A friend gave me ‘Pope Joan’ and said: “don’t feel like you have to read it, if you don’t like it,” but it is really really good. My eyes generally light up at a recommendation like that and I always try to read every book I am given, so I sat down two weeks ago to give the book a go. It didn’t disappoint. It saddened me, kept me alert, engaged and outraged all at the same time. It pulled me in; I was a magnet, drawn to the terrible goings-on in the dark ages. Although the book has some flaws and some areas of predictability, it is very well researched and written. There seems to be some denial of Joan’s existence by modern scholars, although some writings from the 13th century prove she really existed. I think it is precisely why the author’s research into her role in history really matters. This is not just a book about a young woman’s battle against convention, expectation and authority, it is about defiance, about fighting the odds and heroism. Her decision to follow her heart and give up everything she loved, sort of destroyed her and yet brought her fame. What a predicament.
In a time when the birth of a boy is heralded as the most amazing blessing in a home, Joan’s one and only crime was that she was a girl, a mere girl- the poor thing- with a thirst for knowledge and education. How was that wrong? oh but it was, read on and see… Her father, an Englishman, was the canon in the tiny village of Ingelheim. Filled with disappointment at the birth of a daughter and harboring strong sentiments about how sinful and unworthy women are, he is always harsh, always malicious and constantly belittling. His one aim is to educate his sons Matthew and John in order to send them to Rome to reach their fullest potential. His daughter he has no care for. His wife Gudrun is of Nordic descent, she is clearly beautiful with the most stunning white blonde hair, which the author keeps alluding as a symbolism of sorts. This pitiful man seems to despise the hair, calling it sinful- another repeat performer in the book ( the word sinful I mean) and never allows her to show her hair, insisting that she ties it up and covers it. I just think he couldn’t accept her beauty and wanted to punish Gudrun in the most sadistic way possible. Whilst her role as a mother is not questioned, she is ordered to never teach the children stories from her childhood which he calls barbaric and pagan. This man is at his despicable best but cuts a sad figure at the same time. He was clearly drawn to Gudrun when they first met, but his presumption that he would reform her from her pagan ways, clearly did not go as planned. They built a family, but somewhere a long the way he lost his heart. He also does not forgive her for giving him a daughter.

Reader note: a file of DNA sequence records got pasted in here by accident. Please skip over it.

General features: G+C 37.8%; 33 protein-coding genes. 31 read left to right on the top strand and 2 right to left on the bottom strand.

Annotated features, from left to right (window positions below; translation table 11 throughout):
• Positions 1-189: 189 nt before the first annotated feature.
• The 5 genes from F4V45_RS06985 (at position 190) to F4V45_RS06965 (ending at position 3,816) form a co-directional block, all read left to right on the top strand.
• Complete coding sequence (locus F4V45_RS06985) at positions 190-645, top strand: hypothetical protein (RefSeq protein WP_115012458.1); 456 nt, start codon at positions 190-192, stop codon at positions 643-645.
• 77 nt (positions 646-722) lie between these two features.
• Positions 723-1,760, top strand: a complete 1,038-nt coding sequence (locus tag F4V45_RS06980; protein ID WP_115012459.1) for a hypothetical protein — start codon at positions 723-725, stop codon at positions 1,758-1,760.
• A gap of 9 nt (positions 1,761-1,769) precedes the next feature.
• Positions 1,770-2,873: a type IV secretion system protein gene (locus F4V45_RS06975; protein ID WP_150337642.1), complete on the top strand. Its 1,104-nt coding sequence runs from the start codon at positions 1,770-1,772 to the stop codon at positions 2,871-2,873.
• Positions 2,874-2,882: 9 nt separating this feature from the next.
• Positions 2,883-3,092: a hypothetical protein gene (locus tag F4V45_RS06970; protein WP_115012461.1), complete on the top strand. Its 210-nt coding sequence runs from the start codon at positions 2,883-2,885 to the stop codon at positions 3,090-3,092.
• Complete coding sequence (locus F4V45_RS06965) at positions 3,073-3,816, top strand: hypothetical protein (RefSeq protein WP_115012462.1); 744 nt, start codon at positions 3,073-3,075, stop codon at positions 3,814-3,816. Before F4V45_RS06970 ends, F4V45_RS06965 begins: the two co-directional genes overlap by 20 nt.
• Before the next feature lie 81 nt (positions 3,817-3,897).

When the book begins…